You are creating this diagram to identify the potential causes of the problem. The strength of a fishbone diagram is that it keeps these causes organized by category. To begin, you’ll need to work with the team to generate a list of potential cause categories.
You will label each “rib” on your fish’s “spine” with one of these categories. The average fishbone diagram has about six ribs, though you can include more or less as appropriate.
If you’re creating your first fishbone diagram, you might begin with “the 6 M’s.” Those are man, machine, method, material, measurement, and Mother Nature. These are the basic categories described by Ishikawa himself when he developed this diagram in the 1920s.
Not all of the 6 M’s will be relevant to every problem, so you are free to add or subtract these categories as needed. Once your team becomes more comfortable with fishbone diagrams, generating specific, bespoke categories will become easier.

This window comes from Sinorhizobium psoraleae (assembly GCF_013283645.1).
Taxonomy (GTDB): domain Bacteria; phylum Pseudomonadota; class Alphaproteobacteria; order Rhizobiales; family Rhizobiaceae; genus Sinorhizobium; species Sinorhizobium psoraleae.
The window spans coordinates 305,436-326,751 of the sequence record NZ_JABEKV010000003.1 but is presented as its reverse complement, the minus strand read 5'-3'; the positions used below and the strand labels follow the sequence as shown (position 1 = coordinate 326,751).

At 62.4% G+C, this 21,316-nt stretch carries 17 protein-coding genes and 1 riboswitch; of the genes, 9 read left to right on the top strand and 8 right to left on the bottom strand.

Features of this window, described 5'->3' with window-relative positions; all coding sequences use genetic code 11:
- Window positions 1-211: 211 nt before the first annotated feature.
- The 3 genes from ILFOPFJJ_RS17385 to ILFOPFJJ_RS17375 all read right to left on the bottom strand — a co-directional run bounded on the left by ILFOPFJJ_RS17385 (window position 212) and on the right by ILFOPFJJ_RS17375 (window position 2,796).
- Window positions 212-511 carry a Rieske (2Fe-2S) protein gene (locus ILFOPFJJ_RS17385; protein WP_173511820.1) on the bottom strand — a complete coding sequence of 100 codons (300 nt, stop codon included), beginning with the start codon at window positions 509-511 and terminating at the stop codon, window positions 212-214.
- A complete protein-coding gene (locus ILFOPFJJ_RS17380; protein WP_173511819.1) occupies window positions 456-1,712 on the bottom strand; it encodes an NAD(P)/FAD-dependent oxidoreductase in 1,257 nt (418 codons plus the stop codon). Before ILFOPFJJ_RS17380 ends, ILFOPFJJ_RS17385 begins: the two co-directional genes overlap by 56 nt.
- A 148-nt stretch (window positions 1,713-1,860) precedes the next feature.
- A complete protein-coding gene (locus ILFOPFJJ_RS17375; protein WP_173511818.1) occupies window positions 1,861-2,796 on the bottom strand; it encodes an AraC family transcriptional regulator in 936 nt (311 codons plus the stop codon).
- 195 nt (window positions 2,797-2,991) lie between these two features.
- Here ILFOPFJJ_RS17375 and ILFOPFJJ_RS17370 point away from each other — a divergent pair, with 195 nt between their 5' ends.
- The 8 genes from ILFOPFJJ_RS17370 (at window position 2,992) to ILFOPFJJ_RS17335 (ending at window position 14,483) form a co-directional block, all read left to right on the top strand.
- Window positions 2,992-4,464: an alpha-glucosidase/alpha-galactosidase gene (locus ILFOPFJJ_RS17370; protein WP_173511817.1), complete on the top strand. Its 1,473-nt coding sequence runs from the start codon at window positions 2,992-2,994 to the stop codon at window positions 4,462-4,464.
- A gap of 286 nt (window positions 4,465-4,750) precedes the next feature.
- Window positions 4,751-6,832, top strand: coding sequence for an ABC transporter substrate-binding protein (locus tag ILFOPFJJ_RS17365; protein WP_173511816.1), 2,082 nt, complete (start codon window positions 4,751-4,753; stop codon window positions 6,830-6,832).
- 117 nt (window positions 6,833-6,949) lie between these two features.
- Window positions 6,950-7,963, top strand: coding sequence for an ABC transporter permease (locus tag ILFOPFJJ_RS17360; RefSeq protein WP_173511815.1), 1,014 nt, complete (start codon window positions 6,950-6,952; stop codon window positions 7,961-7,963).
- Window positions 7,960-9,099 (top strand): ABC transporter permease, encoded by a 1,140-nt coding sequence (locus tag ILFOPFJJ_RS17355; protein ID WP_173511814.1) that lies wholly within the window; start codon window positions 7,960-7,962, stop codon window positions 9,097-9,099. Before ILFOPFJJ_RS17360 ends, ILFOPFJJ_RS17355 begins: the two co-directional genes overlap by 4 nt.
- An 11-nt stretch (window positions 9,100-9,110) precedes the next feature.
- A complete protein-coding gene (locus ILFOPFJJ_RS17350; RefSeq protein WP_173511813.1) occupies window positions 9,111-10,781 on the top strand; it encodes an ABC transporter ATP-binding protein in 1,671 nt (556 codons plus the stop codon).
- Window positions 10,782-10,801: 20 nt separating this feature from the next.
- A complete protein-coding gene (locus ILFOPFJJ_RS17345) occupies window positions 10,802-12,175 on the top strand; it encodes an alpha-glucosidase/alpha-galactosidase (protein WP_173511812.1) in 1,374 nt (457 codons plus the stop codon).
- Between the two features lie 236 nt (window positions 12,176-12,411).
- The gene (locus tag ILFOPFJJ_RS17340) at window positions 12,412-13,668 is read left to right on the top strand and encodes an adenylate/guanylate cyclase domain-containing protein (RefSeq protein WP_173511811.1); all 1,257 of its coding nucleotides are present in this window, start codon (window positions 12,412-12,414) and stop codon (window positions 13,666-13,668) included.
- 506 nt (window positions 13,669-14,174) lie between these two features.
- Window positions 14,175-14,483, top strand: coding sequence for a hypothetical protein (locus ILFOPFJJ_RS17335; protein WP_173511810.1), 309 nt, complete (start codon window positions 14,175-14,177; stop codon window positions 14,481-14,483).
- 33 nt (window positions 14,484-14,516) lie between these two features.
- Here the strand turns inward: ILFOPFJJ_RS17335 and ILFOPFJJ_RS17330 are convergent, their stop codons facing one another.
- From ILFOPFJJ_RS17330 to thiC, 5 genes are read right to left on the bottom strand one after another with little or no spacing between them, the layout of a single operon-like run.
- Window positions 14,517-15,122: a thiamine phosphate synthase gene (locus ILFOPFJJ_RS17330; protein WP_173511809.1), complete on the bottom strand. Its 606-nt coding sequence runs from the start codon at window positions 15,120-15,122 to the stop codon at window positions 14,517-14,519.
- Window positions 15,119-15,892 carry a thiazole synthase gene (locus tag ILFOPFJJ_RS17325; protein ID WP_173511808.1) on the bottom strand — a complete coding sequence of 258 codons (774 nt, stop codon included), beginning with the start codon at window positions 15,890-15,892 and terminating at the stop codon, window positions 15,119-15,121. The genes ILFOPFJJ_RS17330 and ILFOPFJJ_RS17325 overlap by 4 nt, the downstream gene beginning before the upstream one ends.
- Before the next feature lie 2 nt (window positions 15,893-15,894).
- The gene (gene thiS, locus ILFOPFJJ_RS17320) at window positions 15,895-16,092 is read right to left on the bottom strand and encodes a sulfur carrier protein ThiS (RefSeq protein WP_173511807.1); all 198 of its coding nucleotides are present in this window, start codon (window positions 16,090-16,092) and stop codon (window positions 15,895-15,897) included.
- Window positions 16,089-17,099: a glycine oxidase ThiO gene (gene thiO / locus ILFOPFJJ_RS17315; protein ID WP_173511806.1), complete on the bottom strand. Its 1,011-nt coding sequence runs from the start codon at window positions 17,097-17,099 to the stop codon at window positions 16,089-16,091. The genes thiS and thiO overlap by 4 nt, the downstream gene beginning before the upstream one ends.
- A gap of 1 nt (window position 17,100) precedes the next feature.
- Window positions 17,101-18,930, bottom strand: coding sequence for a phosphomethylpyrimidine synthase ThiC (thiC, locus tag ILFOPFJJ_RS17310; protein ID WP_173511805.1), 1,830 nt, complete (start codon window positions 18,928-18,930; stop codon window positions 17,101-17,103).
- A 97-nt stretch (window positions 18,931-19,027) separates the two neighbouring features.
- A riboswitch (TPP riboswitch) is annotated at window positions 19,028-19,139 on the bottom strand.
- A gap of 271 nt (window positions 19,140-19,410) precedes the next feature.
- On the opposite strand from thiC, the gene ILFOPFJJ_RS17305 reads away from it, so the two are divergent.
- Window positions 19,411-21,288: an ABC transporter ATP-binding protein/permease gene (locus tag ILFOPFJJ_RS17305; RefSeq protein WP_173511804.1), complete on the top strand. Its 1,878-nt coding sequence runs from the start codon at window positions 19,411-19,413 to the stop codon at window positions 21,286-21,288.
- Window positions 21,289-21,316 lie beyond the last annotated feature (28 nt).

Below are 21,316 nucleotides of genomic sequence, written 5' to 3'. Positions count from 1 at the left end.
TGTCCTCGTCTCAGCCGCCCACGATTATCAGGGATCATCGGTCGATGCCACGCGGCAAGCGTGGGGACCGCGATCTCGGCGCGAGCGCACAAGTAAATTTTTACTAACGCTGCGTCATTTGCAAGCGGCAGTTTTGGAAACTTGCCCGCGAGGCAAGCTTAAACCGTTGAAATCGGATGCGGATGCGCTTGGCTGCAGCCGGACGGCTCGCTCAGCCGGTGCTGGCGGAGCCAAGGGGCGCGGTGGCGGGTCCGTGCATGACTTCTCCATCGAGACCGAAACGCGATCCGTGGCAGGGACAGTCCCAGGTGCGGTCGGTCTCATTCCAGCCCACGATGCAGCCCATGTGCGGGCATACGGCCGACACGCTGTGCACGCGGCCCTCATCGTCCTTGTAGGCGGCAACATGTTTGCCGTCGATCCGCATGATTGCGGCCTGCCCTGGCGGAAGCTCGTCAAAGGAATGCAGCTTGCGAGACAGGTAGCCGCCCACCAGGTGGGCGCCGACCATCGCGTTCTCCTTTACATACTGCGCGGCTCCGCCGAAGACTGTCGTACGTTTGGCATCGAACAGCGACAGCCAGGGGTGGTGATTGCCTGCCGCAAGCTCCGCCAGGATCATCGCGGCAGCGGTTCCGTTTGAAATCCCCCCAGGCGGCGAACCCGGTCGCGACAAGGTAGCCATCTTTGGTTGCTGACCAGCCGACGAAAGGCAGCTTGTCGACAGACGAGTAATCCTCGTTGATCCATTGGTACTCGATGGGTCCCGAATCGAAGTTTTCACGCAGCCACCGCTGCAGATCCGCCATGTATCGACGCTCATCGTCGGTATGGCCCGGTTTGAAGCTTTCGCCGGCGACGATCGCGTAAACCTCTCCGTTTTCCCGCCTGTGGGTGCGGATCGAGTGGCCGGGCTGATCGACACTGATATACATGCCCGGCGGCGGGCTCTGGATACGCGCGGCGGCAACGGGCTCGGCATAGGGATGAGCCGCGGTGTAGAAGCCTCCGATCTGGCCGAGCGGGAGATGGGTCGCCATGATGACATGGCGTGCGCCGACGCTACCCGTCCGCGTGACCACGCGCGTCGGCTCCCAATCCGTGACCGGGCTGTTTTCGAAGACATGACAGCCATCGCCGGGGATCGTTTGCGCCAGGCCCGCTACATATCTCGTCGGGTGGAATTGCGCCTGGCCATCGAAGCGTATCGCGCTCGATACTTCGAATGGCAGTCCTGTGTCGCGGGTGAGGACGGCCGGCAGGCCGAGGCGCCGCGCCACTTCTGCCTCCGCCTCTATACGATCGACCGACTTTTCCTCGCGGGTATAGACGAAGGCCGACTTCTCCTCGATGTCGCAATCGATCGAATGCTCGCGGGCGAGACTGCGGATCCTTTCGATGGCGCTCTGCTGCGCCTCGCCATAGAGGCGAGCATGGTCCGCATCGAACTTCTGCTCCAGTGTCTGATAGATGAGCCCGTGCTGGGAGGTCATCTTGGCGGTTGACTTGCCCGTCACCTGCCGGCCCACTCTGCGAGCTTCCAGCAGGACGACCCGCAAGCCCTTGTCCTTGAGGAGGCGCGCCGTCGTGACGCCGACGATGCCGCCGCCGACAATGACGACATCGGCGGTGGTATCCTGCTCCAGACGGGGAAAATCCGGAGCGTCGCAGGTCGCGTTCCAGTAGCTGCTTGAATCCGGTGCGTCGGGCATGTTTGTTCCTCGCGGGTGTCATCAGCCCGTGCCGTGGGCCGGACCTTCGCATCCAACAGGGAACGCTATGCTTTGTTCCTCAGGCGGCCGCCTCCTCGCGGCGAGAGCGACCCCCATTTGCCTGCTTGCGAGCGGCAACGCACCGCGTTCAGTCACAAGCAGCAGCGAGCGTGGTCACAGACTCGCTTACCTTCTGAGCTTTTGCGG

Examples of other categories might include technology, software, or working conditions.
Step Five: Fill In Your Diagram
If you are planning a jigsaw or small group approach, this is an excellent time to break out into partnerships or groups. Assign each group one cause category or “rib.” Have each small group brainstorm one to three potential causes within their given category.
Now is an excellent time for groups to use “The Five Whys” technique. If you introduced it earlier, remind your team members about this brainstorming strategy.